The Race to be the Coolest PC

LAS VEGAS – Computers gone wild! That was the theme at the recent Consumer Electronics Show in Las Vegas.
Years of boring desktop computers and predictable laptops got the most dramatic makeover from big and small-name manufacturers. The biggest engineering change was the use of smaller processors found in smart phones. If you think Netbooks were cool in 2009, then feast upon these innovative designs:

Hybrid Notebook - The Lenovo IdeaPad U1 Hybrid Notebook shown at the Consumer Electronics Show in Las Vegas is unique in that it if two computer-in-one. In its clamshell mode it runs off an Intel Core2 Duo chip and Windows 7, but when the screen is detached in slate mode, it runs in Skylight mode, run by Linux and Qualcomm ARM Snapdragon processor as well as its own battery.

-Lenovo turned heads with the most impressive smart design in every kind of computer. HP and Dell should pay attention to the Chinese-once-IBM computer maker which is fusing the best designer minds from North America and China. Unquestionably, the IdeaPad U1 Hybrid Notebook is unique in that it is two computers-in-one. In its clamshell mode it runs off an Intel Core2 Duo chip and Windows 7 Premium and keyboard. But when the screen is detached from its transparent outer shell, it becomes an ultra light slate running on a smaller Qualcomm ARM Snapdragon processor (used in smart phones) and switches to Lenovo’s new Skylight interface. In slate mode it runs on Linux but looks and feels like Windows. It has its own second set of batteries and can synchronize its files with the base unit when connected again. The high-resolution 11.6” LED backlight display, 16:9 widescreen with integrated wec cam is two-finger multi-touch in either mode. It 1.7kg in notebook mode and only 750 grams in slate mode. Very cool.

Ultra portable - Lenovo's Skylightsmartbook, shown at the Consumer Elctronics Show in Las Vegas is powered by a cellphone processors, runs on Linux, invisible to users and runs for more than 11 hours. It has WiFi and alwasy connected cellular 3G.

 Lenovo’s Ultra portable Skylight smart book, is also powered by efficient cell processors most of us have never heard of. It runs on a Lenovo user interface on Linux, although you wouldn’t know it when using it. One battery charge gives you 11 hours on the go. It has WiFi and always – connected cellular 3G. It basically bridges what has been missing between smart phones and Netbooks.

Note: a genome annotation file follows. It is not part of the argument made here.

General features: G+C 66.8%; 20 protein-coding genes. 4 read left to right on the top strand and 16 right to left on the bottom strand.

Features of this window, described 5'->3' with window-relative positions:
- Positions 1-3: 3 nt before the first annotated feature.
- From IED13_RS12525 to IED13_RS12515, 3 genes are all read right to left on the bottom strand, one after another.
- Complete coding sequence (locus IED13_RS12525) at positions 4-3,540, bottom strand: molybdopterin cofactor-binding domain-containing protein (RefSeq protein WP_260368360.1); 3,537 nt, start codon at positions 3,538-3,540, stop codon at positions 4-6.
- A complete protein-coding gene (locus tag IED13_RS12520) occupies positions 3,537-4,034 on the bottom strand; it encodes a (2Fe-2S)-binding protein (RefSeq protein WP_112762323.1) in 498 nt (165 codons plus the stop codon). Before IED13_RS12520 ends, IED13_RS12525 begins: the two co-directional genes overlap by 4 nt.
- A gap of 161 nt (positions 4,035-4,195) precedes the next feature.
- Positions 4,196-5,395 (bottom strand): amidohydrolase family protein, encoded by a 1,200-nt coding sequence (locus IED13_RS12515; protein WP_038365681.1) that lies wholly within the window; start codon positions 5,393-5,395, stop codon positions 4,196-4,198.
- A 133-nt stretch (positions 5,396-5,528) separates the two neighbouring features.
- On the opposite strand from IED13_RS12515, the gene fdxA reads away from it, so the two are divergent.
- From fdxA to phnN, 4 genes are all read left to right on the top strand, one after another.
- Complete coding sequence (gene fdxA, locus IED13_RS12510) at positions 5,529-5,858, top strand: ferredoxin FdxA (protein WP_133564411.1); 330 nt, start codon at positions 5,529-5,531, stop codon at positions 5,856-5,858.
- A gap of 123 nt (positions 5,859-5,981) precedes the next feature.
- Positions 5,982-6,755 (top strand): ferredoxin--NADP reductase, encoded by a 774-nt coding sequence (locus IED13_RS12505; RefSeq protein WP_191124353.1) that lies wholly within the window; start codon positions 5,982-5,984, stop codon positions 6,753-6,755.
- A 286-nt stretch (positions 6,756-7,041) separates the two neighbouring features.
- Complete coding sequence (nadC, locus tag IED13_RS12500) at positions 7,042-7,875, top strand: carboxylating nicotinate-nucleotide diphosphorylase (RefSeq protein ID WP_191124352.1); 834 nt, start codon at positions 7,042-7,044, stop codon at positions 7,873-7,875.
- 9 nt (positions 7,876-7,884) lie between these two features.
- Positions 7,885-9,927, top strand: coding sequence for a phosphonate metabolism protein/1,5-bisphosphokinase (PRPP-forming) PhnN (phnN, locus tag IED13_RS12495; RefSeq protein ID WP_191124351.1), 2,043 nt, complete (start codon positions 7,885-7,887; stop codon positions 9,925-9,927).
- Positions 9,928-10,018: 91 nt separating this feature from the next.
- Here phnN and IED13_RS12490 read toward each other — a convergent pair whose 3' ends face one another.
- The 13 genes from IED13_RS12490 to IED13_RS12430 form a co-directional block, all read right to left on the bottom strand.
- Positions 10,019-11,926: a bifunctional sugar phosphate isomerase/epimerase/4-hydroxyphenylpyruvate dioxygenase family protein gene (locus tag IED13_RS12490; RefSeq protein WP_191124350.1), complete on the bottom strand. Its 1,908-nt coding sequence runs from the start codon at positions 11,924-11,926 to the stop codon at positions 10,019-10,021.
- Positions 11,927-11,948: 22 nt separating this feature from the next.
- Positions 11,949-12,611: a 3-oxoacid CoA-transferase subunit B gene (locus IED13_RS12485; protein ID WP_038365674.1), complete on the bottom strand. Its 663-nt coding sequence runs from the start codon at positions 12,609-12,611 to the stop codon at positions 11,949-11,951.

The Lenovo IdeaCenter A300 desktop is the first serious contender to iMacs. It features the thinnest all-in-one desktop 21.5″ screen and the computer guts are built in the swivel base. The optimized boot and shutdown process, rich multimedia capabilities including a face tracking web cam and HDMI in and out and easy system maintenance tools. With up to Intel® Core™2 Duo processors, the A300 comes with wireless Bluetooth keyboard and as well as the Lenovo Rescue System software to quickly and easily recover data if a document is lost or becomes corrupt.
-HP’s (and Dell’s) comeback attempt to re-introduce the now eight-year old Tablet PC got a boost when shown as the only new device by Microsoft CEO Steve Ballmer during his keynote address at CES. Too bad it wasn’t the  much awaited and rumored Microsoft Courier Tablet PC. But neither “slate” will be

around nor will  pre-empt  Apple’s soon-to-be anounced tablet.  Industry observers called the hastily assembled Windows-based  Slates an attempt to head off Apple’s expected announcement of its first tablet.If you check Apples’ screen touch patents over the past two years, which go past traditional multi-finger touch to body and hand gesturing, you can imagine how advanced their Tablet will be, likely to be announced at a media gathering called by Apple on January 27.

The Alex eReader, an elctronic book reader on steroids, featuring a companion colour LCD touch screen that goes online like a PC.

-The most impressive eReader comes from springdesign.com and is ahead of its time. Called the Alex, it sports a 6-inch Electronic Paper Display and a fully functional 3.5-inch 320×480 LCD touch screen which can be turned off/on separately. This means WiFi Internet connectivity, web browsing, music and video to accompany the monochrome book screen. The ingeniously designed eReader also features built-in stereo speakers and will be available in February for $350 US. It includes 2GB or external microSD memory and headphones.

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